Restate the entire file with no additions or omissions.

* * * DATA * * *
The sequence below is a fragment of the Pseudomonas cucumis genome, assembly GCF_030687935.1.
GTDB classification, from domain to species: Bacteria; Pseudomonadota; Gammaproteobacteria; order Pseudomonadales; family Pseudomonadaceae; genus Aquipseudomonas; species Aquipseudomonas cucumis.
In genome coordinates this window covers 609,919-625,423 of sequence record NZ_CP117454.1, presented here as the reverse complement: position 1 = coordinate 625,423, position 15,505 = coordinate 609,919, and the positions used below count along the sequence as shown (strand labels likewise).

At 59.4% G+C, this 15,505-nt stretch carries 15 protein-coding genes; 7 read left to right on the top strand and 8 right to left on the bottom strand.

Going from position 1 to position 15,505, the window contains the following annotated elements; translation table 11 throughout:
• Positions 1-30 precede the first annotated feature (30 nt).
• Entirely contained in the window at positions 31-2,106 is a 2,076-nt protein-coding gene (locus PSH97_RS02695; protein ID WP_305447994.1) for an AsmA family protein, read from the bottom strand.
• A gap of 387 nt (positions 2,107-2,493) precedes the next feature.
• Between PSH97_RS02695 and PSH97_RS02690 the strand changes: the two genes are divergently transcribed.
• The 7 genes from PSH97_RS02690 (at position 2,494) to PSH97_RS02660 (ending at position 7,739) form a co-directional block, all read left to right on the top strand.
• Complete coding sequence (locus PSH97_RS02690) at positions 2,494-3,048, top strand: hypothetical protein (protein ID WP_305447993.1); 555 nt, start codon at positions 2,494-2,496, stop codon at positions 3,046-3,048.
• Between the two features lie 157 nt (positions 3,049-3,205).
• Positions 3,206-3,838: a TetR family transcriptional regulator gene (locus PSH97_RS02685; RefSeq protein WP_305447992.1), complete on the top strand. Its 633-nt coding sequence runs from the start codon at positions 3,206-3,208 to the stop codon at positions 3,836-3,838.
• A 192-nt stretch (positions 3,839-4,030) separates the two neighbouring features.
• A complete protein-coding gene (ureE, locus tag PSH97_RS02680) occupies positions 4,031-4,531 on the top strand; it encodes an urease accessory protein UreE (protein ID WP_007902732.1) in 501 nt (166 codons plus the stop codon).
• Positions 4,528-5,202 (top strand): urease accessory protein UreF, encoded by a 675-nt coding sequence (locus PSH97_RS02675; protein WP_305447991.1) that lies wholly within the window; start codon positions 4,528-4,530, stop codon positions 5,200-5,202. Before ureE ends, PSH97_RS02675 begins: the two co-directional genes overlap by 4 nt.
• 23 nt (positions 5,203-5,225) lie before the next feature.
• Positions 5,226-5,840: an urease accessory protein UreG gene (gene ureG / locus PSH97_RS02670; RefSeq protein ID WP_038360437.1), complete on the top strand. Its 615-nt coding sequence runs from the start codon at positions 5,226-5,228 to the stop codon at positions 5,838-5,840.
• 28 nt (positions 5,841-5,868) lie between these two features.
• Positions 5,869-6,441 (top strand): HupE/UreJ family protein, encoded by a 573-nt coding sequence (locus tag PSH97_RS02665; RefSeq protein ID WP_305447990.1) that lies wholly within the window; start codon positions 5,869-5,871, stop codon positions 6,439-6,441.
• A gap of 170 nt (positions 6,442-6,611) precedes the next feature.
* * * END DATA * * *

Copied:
The sequence below is a fragment of the Pseudomonas cucumis genome, assembly GCF_030687935.1.
GTDB classification, from domain to species: Bacteria; Pseudomonadota; Gammaproteobacteria; order Pseudomonadales; family Pseudomonadaceae; genus Aquipseudomonas; species Aquipseudomonas cucumis.
In genome coordinates this window covers 609,919-625,423 of sequence record NZ_CP117454.1, presented here as the reverse complement: position 1 = coordinate 625,423, position 15,505 = coordinate 609,919, and the positions used below count along the sequence as shown (strand labels likewise).

At 59.4% G+C, this 15,505-nt stretch carries 15 protein-coding genes; 7 read left to right on the top strand and 8 right to left on the bottom strand.

Going from position 1 to position 15,505, the window contains the following annotated elements; translation table 11 throughout:
• Positions 1-30 precede the first annotated feature (30 nt).
• Entirely contained in the window at positions 31-2,106 is a 2,076-nt protein-coding gene (locus PSH97_RS02695; protein ID WP_305447994.1) for an AsmA family protein, read from the bottom strand.
• A gap of 387 nt (positions 2,107-2,493) precedes the next feature.
• Between PSH97_RS02695 and PSH97_RS02690 the strand changes: the two genes are divergently transcribed.
• The 7 genes from PSH97_RS02690 (at position 2,494) to PSH97_RS02660 (ending at position 7,739) form a co-directional block, all read left to right on the top strand.
• Complete coding sequence (locus PSH97_RS02690) at positions 2,494-3,048, top strand: hypothetical protein (protein ID WP_305447993.1); 555 nt, start codon at positions 2,494-2,496, stop codon at positions 3,046-3,048.
• Between the two features lie 157 nt (positions 3,049-3,205).
• Positions 3,206-3,838: a TetR family transcriptional regulator gene (locus PSH97_RS02685; RefSeq protein WP_305447992.1), complete on the top strand. Its 633-nt coding sequence runs from the start codon at positions 3,206-3,208 to the stop codon at positions 3,836-3,838.
• A 192-nt stretch (positions 3,839-4,030) separates the two neighbouring features.
• A complete protein-coding gene (ureE, locus tag PSH97_RS02680) occupies positions 4,031-4,531 on the top strand; it encodes an urease accessory protein UreE (protein ID WP_007902732.1) in 501 nt (166 codons plus the stop codon).
• Positions 4,528-5,202 (top strand): urease accessory protein UreF, encoded by a 675-nt coding sequence (locus PSH97_RS02675; protein WP_305447991.1) that lies wholly within the window; start codon positions 4,528-4,530, stop codon positions 5,200-5,202. Before ureE ends, PSH97_RS02675 begins: the two co-directional genes overlap by 4 nt.
• 23 nt (positions 5,203-5,225) lie before the next feature.
• Positions 5,226-5,840: an urease accessory protein UreG gene (gene ureG / locus PSH97_RS02670; RefSeq protein ID WP_038360437.1), complete on the top strand. Its 615-nt coding sequence runs from the start codon at positions 5,226-5,228 to the stop codon at positions 5,838-5,840.
• 28 nt (positions 5,841-5,868) lie between these two features.
• Positions 5,869-6,441 (top strand): HupE/UreJ family protein, encoded by a 573-nt coding sequence (locus tag PSH97_RS02665; RefSeq protein ID WP_305447990.1) that lies wholly within the window; start codon positions 5,869-5,871, stop codon positions 6,439-6,441.
• A gap of 170 nt (positions 6,442-6,611) precedes the next feature.